Here's a Major League Baseball prop that would be interesting for the sportsbooks to release this spring: an over/under of how many teams repeat as division winners from 2013. Not since MLB went to six divisions has every winner repeated -- five did in 1999. Last season there were four new division victors: the Red Sox, Braves, Cardinals and Dodgers; the Tigers and A's repeated.
Winning one's division remains a big deal in MLB unlike the NHL or NBA (which may do away with them altogether). And getting the top seed in your league is vital because that means you get to face the wild-card winner, which will be on short rest and likely used its best pitcher to win the wild-card game.
Pitchers and catchers for the Dodgers and Diamondbacks already have reported and position players will this week for those two clubs. They are allowed to report early because the teams will face off for two regular-season games in Australia on March 22 & 23. Thus division odds should be out very soon at the sportsbooks, but let's take a look at which of last season's six winners are solid bets to repeat and which are vulnerable.
Upsets If They Don't Win Again
Certainly the biggest AL division favorite will be Detroit to win the Central for a fourth straight season, while the Dodgers will hold the NL's top favored designation to win the West for a second straight year. It so happens these are the two pennant favorites as well. The Tigers are 5/1 at Bet365's baseball odds to win the AL for the second time in the past three seasons. Los Angeles, as hard as it is to believe, hasn't won the Senior Circuit since the 1988 team of Orel Hershiser and Kirk Gibson stunned the heavily favored Oakland A's in the Fall Classic. It is 3/1 to win the NL.
MLB might like you to believe that small-market teams can compete, but they rarely win divisions. The Tigers and Dodgers will have by far the biggest payrolls in their respective divisions, so they get to keep their stars. Detroit already has locked up the AL's best pitcher in Justin Verlander long term and L.A. just did the same with the NL's best in Clayton Kershaw. It's likely no AL Central team will spend $100 million with the White Sox in cost-cutting mode. The Giants will be over $100 million in the NL West and Arizona could be, but they simply can't compete with the ultra-rich Dodgers, who are way over $200 million.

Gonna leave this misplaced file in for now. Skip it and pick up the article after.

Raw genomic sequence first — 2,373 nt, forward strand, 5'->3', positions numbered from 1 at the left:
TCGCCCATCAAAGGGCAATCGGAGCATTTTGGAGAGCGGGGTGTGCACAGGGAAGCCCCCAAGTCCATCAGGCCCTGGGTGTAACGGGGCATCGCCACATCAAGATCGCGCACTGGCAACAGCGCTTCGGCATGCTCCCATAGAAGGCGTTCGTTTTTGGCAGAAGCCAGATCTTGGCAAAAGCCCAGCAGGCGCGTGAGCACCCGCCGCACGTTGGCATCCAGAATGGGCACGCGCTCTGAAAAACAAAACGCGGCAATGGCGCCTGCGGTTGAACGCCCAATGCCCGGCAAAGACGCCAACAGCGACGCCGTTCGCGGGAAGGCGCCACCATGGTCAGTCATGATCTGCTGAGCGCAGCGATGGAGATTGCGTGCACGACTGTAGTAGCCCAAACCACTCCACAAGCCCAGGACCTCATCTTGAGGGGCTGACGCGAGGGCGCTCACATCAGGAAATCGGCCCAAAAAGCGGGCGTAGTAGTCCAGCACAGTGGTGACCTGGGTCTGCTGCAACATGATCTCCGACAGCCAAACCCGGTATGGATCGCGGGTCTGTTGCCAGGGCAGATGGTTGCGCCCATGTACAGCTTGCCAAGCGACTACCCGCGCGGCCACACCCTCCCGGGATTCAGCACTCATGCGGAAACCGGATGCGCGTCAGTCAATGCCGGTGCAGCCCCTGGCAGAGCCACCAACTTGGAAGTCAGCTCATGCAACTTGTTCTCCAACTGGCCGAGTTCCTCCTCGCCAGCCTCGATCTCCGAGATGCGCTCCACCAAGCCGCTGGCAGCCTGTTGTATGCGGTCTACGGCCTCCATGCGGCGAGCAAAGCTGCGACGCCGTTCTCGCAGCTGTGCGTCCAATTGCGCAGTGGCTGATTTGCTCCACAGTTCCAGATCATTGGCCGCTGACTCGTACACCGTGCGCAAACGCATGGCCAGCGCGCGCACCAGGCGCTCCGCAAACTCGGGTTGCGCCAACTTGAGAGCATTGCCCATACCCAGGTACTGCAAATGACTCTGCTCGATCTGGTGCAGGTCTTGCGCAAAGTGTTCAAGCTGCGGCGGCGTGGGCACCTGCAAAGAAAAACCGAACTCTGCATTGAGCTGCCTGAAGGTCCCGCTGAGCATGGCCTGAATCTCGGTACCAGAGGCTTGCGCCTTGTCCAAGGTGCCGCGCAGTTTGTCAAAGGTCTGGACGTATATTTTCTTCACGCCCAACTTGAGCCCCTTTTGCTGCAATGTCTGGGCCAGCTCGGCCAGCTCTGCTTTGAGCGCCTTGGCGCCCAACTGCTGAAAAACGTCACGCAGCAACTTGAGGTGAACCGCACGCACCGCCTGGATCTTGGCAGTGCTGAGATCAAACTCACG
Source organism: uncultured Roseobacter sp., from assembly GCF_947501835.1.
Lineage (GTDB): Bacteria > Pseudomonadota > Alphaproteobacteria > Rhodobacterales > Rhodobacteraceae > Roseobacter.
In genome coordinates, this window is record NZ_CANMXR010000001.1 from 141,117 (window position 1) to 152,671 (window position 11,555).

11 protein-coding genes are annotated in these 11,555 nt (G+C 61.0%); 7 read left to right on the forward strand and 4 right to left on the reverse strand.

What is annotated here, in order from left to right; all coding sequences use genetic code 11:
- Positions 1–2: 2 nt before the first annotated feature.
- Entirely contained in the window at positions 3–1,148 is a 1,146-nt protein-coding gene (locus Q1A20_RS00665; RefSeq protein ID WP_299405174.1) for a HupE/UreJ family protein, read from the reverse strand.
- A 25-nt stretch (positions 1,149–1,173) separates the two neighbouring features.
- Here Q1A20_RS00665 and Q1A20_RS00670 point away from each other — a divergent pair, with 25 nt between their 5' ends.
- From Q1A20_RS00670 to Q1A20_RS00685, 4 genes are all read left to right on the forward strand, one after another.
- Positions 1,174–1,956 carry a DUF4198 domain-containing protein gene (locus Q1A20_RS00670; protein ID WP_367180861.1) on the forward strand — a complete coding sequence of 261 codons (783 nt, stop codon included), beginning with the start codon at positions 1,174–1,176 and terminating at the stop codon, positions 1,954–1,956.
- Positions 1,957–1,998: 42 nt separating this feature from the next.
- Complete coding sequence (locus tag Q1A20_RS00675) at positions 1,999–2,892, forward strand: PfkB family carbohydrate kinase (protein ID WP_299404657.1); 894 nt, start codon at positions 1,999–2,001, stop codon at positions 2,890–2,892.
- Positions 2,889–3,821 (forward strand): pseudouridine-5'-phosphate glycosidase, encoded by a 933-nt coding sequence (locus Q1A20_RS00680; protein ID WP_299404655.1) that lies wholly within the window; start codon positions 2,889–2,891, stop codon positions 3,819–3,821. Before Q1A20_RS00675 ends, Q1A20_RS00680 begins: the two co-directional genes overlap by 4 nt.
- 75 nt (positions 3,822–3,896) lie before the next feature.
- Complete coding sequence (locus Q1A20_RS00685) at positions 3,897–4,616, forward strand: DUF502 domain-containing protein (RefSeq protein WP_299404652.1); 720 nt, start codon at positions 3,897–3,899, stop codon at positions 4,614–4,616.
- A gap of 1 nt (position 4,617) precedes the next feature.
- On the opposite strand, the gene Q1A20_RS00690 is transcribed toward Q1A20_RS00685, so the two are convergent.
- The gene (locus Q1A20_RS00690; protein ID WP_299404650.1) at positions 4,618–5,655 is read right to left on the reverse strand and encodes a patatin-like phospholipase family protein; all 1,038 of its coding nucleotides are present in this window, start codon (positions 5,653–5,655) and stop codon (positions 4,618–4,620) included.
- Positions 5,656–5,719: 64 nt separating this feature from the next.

Challenge For World Series Clubs
The Red Sox won the AL East for the first time since 2007 and the Cardinals the NL Central for the first time since '09 last season and both No. 1 seeds reached the World Series, a rarity in the wild-card era.
It will be difficult for both teams to repeat because the AL East and NL Central are probably the two deepest divisions in MLB. The Sox, who are 11/2 on baseball odds to win the pennant, have to deal with the return of the "Evil Empire" as the Yankees broke out the checkbook this offseason and blew past their goal of staying under the $189 million luxury-tax threshold. The team's biggest addition might be by subtraction as the Yanks won't have to deal with the Alex Rodriguez circus in 2014 unless he shows up at spring training. The Rays have a terrific pitching staff and actually spent some money this offseason to bring back James Loney and David DeJesus while signing free-agent closer Grant Balfour. The Blue Jays had just about everything go wrong in 2013 but there was a reason they were spring AL East favorites.
The NL Central also sent the Pirates and Reds to the playoffs in 2013. Neither made big offseason splashes but both should again push St. Louis. Milwaukee will be improved with a full season of Ryan Braun and the addition of Matt Garza. The last team to repeat in the Central was the Cubs in 2007-08 and now they are easily the worst team among the five. St. Louis is 9/2 for sports bettors to win the pennant again.
Good Luck With That
Neither Oakland nor Atlanta was supposed to win the AL West or NL East, respectively, last season and neither will be favored this season. The A's and their small-market payroll have to fend off the big-spending Rangers and Angels. Texas fortified its lineup in the offseason -- but has pitching questions -- and the Halos did the same with their pitching staff. Then again, no one ever takes Oakland all that seriously and it thrives out of the spotlight. It is 8/1 to win the pennant on baseball odds.
The Braves also were quiet this offseason and lost catcher Brian McCann and pitcher Tim Hudson. Atlanta is choosing to save its money and pay its young players instead of free agents. Freddie Freeman just got a $135 million extension, the largest in Braves history. Jason Heyward also got a smaller deal. Washington made perhaps the best trade of the offseason in getting starting pitcher Doug Fister from Detroit for nothing that will hurt the Nats this season. Washington also has plenty of money to spend in order to make a big in-season trade acquisition and should win the East for the second time in three years. It is the second-favorite to win the NL pennant at 15/4 at sportsbooks.